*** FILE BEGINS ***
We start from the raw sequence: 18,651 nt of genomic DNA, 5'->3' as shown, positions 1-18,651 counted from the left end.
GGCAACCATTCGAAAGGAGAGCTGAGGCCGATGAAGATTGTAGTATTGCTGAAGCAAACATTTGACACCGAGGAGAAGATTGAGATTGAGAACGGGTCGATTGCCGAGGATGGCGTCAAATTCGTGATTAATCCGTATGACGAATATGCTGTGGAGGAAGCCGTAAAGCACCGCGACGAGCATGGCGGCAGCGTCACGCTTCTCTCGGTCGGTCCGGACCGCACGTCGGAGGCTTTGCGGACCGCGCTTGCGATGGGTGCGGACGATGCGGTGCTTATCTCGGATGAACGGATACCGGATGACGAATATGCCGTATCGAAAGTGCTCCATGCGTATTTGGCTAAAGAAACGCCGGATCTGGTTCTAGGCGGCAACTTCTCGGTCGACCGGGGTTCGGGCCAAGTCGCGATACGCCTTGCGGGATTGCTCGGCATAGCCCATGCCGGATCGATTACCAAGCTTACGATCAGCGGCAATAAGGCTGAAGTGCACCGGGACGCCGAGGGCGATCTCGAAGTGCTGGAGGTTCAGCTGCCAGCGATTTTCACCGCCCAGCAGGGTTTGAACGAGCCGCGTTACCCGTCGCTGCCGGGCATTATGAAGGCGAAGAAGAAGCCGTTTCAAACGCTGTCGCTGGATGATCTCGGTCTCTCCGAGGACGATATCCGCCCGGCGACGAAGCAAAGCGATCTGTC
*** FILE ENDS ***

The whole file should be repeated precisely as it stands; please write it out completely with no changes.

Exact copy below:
We start from the raw sequence: 18,651 nt of genomic DNA, 5'->3' as shown, positions 1-18,651 counted from the left end.
GGCAACCATTCGAAAGGAGAGCTGAGGCCGATGAAGATTGTAGTATTGCTGAAGCAAACATTTGACACCGAGGAGAAGATTGAGATTGAGAACGGGTCGATTGCCGAGGATGGCGTCAAATTCGTGATTAATCCGTATGACGAATATGCTGTGGAGGAAGCCGTAAAGCACCGCGACGAGCATGGCGGCAGCGTCACGCTTCTCTCGGTCGGTCCGGACCGCACGTCGGAGGCTTTGCGGACCGCGCTTGCGATGGGTGCGGACGATGCGGTGCTTATCTCGGATGAACGGATACCGGATGACGAATATGCCGTATCGAAAGTGCTCCATGCGTATTTGGCTAAAGAAACGCCGGATCTGGTTCTAGGCGGCAACTTCTCGGTCGACCGGGGTTCGGGCCAAGTCGCGATACGCCTTGCGGGATTGCTCGGCATAGCCCATGCCGGATCGATTACCAAGCTTACGATCAGCGGCAATAAGGCTGAAGTGCACCGGGACGCCGAGGGCGATCTCGAAGTGCTGGAGGTTCAGCTGCCAGCGATTTTCACCGCCCAGCAGGGTTTGAACGAGCCGCGTTACCCGTCGCTGCCGGGCATTATGAAGGCGAAGAAGAAGCCGTTTCAAACGCTGTCGCTGGATGATCTCGGTCTCTCCGAGGACGATATCCGCCCGGCGACGAAGCAAAGCGATCTGTC